Couve de Murville, Maurice

Couve de Murville, Maurice

(mōrēs` ko͞ov də mürvēl`), 1907–99, French politician and diplomat. After World War II he served as ambassador to Egypt, the United States, and West Germany. As minister of foreign affairs in Charles de Gaulle's administration (1958–68), he pursued the policies of keeping France out of NATO military operations and preventing Great Britain from becoming a member of the European Economic Community (Common Market). He served briefly as finance minister (May–July, 1968) and then as premier until June, 1969. He was a member of the national assembly (1973–86) and was elected to the senate in 1986, serving until 1995.
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The following article is from The Great Soviet Encyclopedia (1979). It might be outdated or ideologically biased.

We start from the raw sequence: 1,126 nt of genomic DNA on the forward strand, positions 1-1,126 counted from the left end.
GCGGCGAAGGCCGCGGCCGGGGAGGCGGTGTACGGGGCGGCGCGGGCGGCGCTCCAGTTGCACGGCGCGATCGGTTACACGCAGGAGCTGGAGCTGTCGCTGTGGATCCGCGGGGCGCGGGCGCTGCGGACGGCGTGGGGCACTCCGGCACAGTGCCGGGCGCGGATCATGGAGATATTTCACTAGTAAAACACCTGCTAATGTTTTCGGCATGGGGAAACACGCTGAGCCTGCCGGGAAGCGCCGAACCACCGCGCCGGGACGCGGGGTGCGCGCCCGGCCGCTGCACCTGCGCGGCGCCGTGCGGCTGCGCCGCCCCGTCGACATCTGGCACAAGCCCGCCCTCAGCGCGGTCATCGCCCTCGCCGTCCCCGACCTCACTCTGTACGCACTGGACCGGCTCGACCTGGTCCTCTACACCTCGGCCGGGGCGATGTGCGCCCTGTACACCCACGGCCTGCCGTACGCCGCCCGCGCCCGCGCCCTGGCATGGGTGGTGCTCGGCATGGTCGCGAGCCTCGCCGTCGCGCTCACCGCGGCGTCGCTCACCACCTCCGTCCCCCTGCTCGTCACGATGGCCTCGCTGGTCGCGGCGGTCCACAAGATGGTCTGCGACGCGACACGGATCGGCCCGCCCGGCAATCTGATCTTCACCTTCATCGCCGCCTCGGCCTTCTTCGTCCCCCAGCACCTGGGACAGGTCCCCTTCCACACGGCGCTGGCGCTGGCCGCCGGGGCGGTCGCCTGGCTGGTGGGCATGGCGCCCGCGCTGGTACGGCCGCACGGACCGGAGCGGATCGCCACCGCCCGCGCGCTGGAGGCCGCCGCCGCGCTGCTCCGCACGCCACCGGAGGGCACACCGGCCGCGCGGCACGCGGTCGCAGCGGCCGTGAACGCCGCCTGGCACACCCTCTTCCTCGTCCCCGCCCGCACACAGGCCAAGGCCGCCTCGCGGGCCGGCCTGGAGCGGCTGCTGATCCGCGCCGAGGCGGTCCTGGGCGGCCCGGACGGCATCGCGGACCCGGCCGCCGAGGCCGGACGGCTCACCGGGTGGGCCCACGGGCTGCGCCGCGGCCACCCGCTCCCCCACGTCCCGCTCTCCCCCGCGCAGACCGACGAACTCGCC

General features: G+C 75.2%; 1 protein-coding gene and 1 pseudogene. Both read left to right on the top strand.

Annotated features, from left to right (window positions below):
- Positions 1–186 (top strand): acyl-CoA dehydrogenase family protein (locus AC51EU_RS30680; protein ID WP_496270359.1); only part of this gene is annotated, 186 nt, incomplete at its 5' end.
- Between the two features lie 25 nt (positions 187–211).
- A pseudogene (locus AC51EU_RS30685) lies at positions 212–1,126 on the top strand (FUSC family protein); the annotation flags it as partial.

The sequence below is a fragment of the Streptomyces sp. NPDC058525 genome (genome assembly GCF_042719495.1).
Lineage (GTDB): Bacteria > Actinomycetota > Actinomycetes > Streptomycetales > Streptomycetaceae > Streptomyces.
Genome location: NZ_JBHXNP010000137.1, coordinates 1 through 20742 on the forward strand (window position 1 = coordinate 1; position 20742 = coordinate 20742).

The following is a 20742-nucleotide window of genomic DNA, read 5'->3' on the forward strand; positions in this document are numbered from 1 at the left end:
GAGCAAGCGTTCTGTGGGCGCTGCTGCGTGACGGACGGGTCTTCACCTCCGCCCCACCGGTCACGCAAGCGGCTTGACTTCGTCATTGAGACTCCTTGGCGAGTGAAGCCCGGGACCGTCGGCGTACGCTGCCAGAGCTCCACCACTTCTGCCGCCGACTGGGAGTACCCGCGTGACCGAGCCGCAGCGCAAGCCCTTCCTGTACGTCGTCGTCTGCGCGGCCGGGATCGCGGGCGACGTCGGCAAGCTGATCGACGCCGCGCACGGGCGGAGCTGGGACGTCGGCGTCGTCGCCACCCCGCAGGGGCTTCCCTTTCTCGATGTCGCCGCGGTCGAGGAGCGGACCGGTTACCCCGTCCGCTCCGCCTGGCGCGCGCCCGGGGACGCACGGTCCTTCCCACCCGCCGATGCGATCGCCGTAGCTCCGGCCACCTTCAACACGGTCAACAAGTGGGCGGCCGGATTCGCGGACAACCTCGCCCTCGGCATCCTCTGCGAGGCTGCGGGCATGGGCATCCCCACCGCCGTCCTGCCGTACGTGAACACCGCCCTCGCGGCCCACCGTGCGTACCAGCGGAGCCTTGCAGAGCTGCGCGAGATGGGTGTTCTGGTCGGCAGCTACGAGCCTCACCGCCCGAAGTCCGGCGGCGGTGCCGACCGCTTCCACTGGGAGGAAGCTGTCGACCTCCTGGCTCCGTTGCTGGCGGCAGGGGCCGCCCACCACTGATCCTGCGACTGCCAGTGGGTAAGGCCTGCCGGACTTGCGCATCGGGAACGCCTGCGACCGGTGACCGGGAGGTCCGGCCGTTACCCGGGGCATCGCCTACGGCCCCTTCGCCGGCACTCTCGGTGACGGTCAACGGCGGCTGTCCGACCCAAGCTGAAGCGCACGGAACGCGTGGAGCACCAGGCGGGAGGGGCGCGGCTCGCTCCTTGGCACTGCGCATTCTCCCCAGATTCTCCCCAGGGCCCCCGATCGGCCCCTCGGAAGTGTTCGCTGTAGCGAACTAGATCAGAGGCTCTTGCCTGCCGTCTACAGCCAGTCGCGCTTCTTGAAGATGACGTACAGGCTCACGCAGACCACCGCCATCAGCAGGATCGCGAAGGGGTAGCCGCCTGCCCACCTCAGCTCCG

Couve de Murville, Maurice

 

Born Jan. 24, 1907, in Reims; French diplomat and statesman.

Couve de Murville received an education in law and philology. He was a close associate of General C. de Gaulle. In 1943 he became commissioner of finances for the French Committee of National Liberation. In 1944 he was the French representative to the Allied Control Commission in Italy. In 1945 he became director of the political department of the Ministry of Foreign Affairs. From 1950 to 1954, Couve de Murville served as ambassador to Egypt, from 1954 to 1956 as ambassador to the USA, and from 1956 to 1958 as ambassador to the Federal Republic of Germany. He was minister of foreign affairs from 1958 to 1968 and prime minister from July 1968 to June 1969. In 1973, Couve de Murville became chairman of the Commission on Foreign Affairs of the National Assembly. He has participated in many international conferences.

The Great Soviet Encyclopedia, 3rd Edition (1970-1979). © 2010 The Gale Group, Inc. All rights reserved.